Calm returned to the capital of the Democratic Republic of Congo (DRC) late on Saturday after a shootout between supporters of rival candidates in the country's presidential runoff.
A spokesman for the European peacekeeping force in the DRC told Xinhua that the situation in Kinshasa was now stable.
He said that police had taken the place of government troops in conducting patrols in Kinshasa and the city's public transportation had returned to normal.
The city's power and water supplies as well as its communication system were not disrupted by the clash and life in the city was largely normal, he added.
According to the spokesman, the EU peacekeeping force was put on alert for emergency duties and helicopter gunships had been deployed to keep close surveillance on key installations in Kinshasa. The United Nations peacekeeping mission in the country also dispatched armored vehicles to key parts of the city.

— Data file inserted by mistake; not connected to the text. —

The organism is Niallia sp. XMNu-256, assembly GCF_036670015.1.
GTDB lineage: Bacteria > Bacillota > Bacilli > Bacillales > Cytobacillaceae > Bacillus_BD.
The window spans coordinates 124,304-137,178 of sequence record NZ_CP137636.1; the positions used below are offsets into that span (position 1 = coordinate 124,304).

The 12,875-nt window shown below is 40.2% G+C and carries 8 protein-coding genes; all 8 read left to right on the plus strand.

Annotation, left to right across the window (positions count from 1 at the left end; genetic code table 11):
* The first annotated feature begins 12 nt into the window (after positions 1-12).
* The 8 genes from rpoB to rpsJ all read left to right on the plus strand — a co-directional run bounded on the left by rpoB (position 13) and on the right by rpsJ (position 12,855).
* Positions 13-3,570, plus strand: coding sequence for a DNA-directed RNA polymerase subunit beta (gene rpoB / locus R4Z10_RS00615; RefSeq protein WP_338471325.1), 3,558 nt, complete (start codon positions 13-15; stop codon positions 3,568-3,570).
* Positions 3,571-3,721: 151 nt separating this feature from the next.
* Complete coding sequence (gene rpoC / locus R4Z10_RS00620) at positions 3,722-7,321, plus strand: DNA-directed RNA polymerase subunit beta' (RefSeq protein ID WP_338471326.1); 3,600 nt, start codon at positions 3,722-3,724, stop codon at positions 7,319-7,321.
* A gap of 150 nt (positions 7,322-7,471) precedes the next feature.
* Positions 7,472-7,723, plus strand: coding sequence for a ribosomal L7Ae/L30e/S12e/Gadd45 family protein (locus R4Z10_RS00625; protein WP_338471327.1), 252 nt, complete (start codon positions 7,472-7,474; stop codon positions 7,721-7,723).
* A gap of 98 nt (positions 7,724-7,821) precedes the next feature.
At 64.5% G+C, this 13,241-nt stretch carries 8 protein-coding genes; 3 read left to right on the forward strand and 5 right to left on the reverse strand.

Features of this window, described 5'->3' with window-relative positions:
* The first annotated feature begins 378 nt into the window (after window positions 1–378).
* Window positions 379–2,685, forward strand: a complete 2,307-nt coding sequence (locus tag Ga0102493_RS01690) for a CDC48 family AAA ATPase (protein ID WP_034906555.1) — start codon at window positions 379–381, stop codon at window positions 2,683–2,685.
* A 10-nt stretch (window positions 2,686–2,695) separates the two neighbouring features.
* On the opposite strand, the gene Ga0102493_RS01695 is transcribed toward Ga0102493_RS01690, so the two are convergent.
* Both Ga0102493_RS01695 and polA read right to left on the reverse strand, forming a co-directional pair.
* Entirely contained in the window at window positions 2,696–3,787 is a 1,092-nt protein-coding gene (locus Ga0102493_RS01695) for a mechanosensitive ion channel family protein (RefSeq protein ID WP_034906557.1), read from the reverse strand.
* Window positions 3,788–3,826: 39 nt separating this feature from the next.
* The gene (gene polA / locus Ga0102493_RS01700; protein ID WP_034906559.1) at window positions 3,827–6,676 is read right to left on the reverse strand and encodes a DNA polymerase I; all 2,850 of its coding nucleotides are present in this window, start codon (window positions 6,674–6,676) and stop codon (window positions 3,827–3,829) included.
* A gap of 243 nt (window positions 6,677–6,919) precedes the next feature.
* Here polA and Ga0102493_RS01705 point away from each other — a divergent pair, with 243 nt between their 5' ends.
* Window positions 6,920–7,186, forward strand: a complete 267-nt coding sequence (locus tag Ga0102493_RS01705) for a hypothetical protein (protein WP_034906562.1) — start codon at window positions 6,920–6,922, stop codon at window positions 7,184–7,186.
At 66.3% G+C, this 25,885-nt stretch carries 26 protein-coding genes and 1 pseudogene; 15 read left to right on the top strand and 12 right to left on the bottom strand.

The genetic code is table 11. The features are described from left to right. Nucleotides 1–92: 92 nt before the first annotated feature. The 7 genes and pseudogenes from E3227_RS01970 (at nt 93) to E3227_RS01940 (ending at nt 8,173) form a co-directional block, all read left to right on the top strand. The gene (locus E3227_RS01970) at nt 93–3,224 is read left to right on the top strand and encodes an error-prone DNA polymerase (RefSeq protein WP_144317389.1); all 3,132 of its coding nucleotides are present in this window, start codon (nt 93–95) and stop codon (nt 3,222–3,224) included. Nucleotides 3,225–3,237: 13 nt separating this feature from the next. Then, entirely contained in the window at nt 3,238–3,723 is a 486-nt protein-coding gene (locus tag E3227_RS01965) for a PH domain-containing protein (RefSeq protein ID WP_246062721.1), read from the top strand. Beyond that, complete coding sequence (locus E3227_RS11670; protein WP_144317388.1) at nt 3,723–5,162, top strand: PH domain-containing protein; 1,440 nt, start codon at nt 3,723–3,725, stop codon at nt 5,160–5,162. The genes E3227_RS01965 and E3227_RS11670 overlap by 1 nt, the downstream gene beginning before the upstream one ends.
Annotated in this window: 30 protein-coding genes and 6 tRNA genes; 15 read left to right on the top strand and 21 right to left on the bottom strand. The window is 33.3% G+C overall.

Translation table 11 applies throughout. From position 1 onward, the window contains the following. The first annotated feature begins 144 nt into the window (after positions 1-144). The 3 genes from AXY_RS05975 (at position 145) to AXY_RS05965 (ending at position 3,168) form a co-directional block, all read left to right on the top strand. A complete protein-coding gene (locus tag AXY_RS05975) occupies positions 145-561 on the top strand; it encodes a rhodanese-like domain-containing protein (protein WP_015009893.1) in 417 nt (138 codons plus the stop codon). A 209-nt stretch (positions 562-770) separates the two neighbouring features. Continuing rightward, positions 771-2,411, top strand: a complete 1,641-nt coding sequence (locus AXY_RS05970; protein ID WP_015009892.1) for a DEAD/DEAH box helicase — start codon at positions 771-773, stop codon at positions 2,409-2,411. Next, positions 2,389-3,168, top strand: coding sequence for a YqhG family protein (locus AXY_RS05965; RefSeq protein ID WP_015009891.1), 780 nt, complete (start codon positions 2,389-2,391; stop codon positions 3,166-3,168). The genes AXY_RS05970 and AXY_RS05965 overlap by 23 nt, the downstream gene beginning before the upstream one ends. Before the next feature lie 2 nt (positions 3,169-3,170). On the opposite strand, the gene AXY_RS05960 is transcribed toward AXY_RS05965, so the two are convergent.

Earlier on Saturday, supporters of Vice President Jean-Pierre Bemba burnt tires near the residence of Bemba in downtown Kinshasa in protest at the vote counting in the Oct. 29 presidential runoff, which pitted Bemba, an ex-rebel leader, against incumbent President Joseph Kabila.
Shooting started after police fired into the air to disperse the protesters. The on-and-off shootout lasted more than two hours and ended after UN officials brokered a meeting between representatives of the two election foes.
On Friday, partial results of the presidential runoff were released, indicating that with two-thirds of the vote counted, Kabila gained 61 percent, well ahead of Bemba's 39 percent. The final results are expected to come out next week. The presidential elections are the first in the strife-ridden DRC in nearly 50 years.